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This incredible futuristic suit helps the blind ‘see’ the world around them

Most people have got that one piece of clothing that they secretly think has slightly magical powers.

A lucky tie for the big interview, maybe a particular set of undercrackers for when you feel particularly amorous, your favourite band t-shirt that always makes at least one person recognise you for the indie-culture icon that you unassumingly are.

Well that’s cute, but how about a suit that could guide you, blindfolded, through an invisible maze? Yeah, it’s time to talk about Sarotis.

What we’re looking at here is a project based upon the potential 3D technology might have. Sarotis is described by the creators as “If 3D vision technologies turn out to be as successful as their 2D predecessors, we should expect 70% of the world’s population capable of scanning, storing and analysing their environments.

Our project began with the question, how could this technology change the way we see and interact with the world around us?”

Sarotis wearable being demonstrated

Taking that into account then, that the people behind the project have begun to experiment with wearable tech that can essentially analyse its physical environment and provide feedback to the wearer. In order to demonstrate the effectiveness of the tech, blindfolded users were asked to navigate an invisible maze and then later redraw the maze from memory.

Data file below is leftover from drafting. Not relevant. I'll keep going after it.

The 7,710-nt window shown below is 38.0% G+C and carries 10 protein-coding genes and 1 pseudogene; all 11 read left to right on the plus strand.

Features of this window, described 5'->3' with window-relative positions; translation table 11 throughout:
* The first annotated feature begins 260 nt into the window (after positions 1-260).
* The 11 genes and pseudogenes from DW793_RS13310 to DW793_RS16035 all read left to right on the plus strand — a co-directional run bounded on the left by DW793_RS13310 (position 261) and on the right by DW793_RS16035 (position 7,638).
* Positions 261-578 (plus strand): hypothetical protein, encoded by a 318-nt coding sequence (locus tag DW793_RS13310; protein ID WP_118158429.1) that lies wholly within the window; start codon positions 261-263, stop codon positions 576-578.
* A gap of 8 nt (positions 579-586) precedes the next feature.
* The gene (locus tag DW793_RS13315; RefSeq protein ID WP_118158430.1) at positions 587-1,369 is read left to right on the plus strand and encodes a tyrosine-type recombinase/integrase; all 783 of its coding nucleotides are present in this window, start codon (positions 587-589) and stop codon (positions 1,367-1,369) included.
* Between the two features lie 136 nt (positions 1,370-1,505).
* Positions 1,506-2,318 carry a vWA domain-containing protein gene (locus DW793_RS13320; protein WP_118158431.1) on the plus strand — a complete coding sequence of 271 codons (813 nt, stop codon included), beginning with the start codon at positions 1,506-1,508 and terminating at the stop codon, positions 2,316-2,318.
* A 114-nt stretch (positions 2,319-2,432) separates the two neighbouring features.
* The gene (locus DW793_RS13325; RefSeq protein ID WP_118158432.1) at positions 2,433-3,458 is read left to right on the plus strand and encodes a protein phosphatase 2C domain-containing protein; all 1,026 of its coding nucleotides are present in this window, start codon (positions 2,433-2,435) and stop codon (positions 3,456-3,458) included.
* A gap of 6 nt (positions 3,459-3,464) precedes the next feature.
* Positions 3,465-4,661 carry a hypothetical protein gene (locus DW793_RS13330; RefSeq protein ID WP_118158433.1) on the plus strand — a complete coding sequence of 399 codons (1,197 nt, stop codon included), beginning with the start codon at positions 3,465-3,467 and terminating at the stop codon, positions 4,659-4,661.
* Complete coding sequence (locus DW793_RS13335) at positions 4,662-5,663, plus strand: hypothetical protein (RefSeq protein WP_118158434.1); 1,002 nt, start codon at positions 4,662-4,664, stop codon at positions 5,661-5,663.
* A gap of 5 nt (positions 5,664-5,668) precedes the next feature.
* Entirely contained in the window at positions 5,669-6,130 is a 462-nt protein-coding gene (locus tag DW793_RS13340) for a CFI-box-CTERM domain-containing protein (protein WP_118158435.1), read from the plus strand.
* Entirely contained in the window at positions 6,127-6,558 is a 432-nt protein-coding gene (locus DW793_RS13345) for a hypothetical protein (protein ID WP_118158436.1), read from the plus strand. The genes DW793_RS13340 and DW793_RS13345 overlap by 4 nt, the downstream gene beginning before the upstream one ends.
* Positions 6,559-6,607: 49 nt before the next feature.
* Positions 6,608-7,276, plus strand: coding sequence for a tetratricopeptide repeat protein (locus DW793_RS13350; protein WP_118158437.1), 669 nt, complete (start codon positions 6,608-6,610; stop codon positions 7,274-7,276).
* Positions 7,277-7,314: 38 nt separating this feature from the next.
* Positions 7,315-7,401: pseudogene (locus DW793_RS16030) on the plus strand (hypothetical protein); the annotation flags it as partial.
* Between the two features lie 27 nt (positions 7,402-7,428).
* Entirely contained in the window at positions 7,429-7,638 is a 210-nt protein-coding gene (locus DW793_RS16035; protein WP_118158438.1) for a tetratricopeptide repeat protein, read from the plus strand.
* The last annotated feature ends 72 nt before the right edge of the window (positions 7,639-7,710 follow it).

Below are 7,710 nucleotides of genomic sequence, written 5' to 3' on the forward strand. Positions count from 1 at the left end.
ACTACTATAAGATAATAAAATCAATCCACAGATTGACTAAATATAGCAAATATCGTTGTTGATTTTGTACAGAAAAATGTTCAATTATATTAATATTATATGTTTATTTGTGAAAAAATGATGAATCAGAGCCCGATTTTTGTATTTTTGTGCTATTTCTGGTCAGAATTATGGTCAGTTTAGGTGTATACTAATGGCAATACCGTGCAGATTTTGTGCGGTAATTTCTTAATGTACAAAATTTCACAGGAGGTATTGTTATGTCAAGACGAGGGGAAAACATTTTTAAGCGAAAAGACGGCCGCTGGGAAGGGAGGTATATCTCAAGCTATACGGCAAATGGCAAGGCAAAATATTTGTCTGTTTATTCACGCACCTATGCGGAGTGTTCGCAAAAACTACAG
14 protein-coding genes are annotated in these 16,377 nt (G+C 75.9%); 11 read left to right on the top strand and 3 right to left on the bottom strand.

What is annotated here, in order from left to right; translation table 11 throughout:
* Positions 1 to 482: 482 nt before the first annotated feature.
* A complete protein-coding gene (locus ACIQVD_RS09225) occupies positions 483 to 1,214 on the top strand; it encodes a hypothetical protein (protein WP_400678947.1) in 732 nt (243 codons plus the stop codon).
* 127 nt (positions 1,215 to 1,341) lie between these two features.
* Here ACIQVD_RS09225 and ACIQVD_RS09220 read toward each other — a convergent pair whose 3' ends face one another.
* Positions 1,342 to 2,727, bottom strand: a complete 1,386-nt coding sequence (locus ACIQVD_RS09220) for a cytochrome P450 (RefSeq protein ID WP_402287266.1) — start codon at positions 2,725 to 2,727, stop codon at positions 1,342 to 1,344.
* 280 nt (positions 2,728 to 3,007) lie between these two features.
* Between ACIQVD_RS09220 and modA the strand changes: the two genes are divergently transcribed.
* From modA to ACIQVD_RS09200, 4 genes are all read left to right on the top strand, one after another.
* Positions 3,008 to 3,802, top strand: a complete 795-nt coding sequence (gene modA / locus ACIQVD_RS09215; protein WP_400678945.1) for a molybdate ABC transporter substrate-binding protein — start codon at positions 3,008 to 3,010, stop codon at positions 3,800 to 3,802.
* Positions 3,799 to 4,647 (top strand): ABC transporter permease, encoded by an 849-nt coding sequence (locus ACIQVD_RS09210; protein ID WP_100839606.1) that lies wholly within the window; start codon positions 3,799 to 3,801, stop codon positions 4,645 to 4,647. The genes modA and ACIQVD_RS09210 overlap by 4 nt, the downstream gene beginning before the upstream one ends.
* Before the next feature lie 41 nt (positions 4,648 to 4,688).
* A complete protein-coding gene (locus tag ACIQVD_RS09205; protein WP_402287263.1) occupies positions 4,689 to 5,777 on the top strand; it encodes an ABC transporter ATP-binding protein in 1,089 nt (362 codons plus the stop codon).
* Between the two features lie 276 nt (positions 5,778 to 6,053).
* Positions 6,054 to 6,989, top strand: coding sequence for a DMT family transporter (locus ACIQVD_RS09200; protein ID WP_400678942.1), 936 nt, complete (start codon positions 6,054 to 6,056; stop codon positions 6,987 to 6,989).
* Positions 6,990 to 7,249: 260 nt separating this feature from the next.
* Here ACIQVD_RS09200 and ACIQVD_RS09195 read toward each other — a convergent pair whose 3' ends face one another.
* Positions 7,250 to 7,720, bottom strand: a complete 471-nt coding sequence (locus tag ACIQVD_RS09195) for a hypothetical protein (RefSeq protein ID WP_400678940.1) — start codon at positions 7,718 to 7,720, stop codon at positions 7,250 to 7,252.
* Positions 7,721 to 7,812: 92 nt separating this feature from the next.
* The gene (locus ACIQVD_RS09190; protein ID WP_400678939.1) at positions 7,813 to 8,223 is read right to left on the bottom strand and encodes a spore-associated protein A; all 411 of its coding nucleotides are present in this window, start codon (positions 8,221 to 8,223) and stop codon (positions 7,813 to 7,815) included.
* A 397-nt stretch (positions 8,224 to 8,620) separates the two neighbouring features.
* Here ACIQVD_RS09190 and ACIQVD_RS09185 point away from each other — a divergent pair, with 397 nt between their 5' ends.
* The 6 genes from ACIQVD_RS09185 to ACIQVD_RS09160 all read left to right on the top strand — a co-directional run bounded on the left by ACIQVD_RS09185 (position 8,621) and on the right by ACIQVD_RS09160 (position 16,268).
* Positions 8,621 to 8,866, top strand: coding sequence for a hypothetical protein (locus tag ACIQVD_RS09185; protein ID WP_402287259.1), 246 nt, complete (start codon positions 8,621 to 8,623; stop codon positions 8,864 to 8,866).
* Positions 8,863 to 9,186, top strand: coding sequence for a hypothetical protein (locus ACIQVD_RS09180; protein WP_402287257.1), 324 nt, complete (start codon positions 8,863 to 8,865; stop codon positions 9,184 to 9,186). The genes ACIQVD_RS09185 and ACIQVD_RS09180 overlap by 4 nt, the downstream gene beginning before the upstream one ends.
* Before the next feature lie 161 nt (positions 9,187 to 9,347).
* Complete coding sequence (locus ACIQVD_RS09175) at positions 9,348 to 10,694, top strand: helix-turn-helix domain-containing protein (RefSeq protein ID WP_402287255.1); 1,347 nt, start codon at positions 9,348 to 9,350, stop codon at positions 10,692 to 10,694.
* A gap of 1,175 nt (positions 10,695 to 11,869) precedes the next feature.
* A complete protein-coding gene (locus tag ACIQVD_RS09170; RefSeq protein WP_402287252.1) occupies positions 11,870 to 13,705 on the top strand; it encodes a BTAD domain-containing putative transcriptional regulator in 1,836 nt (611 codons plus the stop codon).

The other side of this project is Project Tango, a Google-backed development dedicated to 3D augmented reality applications, essentially software that will use your device as an interface and then feed data back to the user. According to this breakdown on Trusted Reviews Tango, which has been in development since 2014, works on the following three levels;

  • Motion Tracking-using sensors to ensure that the device can understand its own position and orientation
  • Depth Perception-in this case used to understand the shape and size of the surroundings
  • Area Learning-using the other two aspects to map out an area and then storing the data
  • Close up of the Sarotis wearable - on neck

    If you want to see an adorably excitable man discussing what this kind of tech might mean for mobile gaming, then head over here . As suggested both by Satoris themselves and by this write up of a recent demonstration by Archpaper , one of the most obvious and indeed important potential uses is as a navigational aid for people afflicted with visual impairments.

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